Concertisti Classica, la musica classica in Italia
Classical Music in Italy
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1st part - Musical duels: Händel vs Scarlatti
Between the eighteenth and nineteenth centuries a practice that found great response from the public was that of 'musical duels', challenges between two musicians generally of equal fame, acclaimed for their virtuosity on the keyboard.

The competitions, most of the times friendly, kindled the spirits of the gods 'supporters' of one or the other artist in the context of private receptions that mostly took place in noble palaces. These challenges were in fact gladly organized to animate the so-called 'academies', artistic and musical events to which the guest invited a circle of aristocratic friends, academics, artists. The 'duel' foresaw that the two virtuosos, true stars of the time, in turn demonstrated their virtuosic abilities by performing in their own repertoire or improvisations on an assigned theme.

Three of these musical duels challenge thelast. . . Note, are particularly famous: the first took place in Rome at the beginning of the eighteenth century and put in competition Händel and Domenico Scarlatti, the second, between Mozart and Muzio Clementi, took place in Vienna on Christmas Eve 1781, the third saw a challenge Liszt and Sigismund Thalberg in 1837 in Paris.

Handel vs Scarlatti

The first memorable challenge saw two great musicians compete, virtuosos and above all composers among the greatest in the entire history of music, Georg Friedrich Händel and Domenico Scarlatti. Peers (they were both born in 1685, Scarlatti in Naples, Handel in Halle), they had met a couple of years earlier in Venice, establishing friendships and mutual esteem. According to a well-known anecdote, in the lagoon city Domenico Scarlatti had intervened at a masked ball when suddenly the notes of a harpsichord played in an extraordinary way were heard. At the keyboard sat a massive man with his face covered by one bauta, the characteristic Venetian mask. Scarlatti had no doubts, and addressed his interlocutors with an ironic joke "There are two cases: that man is either Handel or Satan!".

We find evidence of Handel's superlative talent everywhere in the writings of the time: diaries, chronicles and reports, letters and memoirs describe him, so much his contemporaries were impressed; There are also unequivocal evidence of Scarlatti's mastery, including that of Thomas Roseingrave (1690 - 1766), English composer and later editor of Scarlatti's music. Hearing him play, he wrote about him: “As soon as he started playing, I immediately had the impression that a thousand devils had entered the instrument. Never before had I heard, in a performance, that certain type of passages and effects. "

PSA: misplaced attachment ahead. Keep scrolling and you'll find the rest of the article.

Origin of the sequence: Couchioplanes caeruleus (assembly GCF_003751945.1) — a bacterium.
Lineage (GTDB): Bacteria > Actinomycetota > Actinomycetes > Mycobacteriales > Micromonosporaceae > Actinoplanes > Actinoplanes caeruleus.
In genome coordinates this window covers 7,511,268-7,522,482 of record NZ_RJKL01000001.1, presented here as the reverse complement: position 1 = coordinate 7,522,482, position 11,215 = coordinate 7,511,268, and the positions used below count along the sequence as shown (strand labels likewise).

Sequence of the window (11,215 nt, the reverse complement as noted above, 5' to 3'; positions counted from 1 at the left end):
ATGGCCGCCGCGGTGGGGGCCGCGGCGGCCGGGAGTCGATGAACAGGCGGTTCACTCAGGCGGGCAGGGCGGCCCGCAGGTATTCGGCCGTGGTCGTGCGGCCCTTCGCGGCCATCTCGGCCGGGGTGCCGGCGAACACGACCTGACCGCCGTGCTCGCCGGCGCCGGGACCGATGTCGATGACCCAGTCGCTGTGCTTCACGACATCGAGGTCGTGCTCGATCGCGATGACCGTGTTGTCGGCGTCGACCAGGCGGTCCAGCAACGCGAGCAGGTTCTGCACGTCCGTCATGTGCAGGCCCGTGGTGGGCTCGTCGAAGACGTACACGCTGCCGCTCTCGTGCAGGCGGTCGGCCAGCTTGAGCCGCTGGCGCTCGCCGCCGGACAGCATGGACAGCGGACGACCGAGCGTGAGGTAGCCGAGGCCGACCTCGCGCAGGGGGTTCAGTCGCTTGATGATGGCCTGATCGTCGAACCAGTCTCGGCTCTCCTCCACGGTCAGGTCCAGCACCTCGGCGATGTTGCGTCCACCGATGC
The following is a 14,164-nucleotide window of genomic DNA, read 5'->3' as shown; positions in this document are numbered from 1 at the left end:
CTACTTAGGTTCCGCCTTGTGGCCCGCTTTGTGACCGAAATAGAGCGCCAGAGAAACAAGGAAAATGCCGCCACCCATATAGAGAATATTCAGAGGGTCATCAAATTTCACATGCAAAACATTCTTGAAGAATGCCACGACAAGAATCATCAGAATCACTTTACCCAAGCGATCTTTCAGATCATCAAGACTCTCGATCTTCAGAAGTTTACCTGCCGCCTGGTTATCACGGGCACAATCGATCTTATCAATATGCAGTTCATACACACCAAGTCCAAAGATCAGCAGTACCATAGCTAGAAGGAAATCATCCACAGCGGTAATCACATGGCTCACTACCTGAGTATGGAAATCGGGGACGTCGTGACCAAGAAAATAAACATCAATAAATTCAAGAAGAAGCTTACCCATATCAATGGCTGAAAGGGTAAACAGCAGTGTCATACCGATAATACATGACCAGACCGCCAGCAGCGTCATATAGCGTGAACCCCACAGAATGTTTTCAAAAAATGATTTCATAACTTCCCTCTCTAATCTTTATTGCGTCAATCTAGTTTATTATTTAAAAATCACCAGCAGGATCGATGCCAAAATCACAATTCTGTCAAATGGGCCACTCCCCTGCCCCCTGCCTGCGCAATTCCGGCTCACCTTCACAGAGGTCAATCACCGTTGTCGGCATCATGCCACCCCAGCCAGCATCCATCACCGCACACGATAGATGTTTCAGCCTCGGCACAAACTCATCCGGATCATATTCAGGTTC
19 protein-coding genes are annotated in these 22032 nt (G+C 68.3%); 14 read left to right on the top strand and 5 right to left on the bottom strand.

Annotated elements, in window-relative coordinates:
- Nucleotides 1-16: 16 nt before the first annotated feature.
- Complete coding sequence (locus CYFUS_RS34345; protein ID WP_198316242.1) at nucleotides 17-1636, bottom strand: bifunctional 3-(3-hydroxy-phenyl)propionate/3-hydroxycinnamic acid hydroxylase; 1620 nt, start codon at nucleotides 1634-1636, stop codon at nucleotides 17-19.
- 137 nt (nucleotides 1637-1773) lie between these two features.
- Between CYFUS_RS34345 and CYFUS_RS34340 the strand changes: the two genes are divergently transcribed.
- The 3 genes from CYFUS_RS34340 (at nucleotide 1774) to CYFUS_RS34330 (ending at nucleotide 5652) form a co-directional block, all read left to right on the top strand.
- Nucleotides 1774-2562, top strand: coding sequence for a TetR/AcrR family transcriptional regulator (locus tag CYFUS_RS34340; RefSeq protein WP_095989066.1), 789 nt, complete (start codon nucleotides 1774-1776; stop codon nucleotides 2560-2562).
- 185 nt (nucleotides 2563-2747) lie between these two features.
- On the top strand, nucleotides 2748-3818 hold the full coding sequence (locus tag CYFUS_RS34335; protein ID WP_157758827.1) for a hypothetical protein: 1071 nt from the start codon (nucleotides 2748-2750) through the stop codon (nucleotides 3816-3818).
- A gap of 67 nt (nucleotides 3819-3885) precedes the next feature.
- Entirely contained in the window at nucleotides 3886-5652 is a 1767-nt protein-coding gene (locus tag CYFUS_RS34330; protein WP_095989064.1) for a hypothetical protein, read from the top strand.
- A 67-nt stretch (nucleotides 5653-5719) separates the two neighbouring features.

When Handel and Scarlatti soon met again in Rome, the conditions for a musical duel between the two - evidently both of a diabolical skill - were therefore all there.

The musical challenge took place in 1708 in the halls of the Palazzo della Cancelleria, at the court of Cardinal Pietro Ottoboni, one of the greatest patrons and promoters of Roman musical life between the 17th and 18th centuries. The two young musicians, friendly rivals, challenged each other in the presence of nobles, members of Arcadia and musicians.

The evening was extraordinary, as John Mainwaring (1724 - 1807), English theologian and writer and first biographer of Handel tells us (Memoirs of the Life of the Late George Frederic Handel, London, 1760); the two greatest virtuosos of the time performed prodigious improvisations on organ and harpsichord. Scarlatti had amazed everyone with his music and with his absolute mastery in playing the harpsichord. Handel for his part had left those present breathless, such was the prodigious skill on the organ.

Scarlatti's playing was characterized by "a certain elegance and delicacy of expression ", as reported by the reports of the time. Handel for his part sported a sound rich in "Fullness, strength and energy."

Faced with such talents, how to decree a winner? And in fact the match ended on a par: Scarlatti was declared first on the harpsichord, Händel on the organ. This is confirmed by Scarlatti himself in a much later writing, recalling that episode: "At the age of 24 I entered the competition with a young man named Handel and who was esteemed a prodigy and I won him at the harpsichord, as he won me at the organ." 

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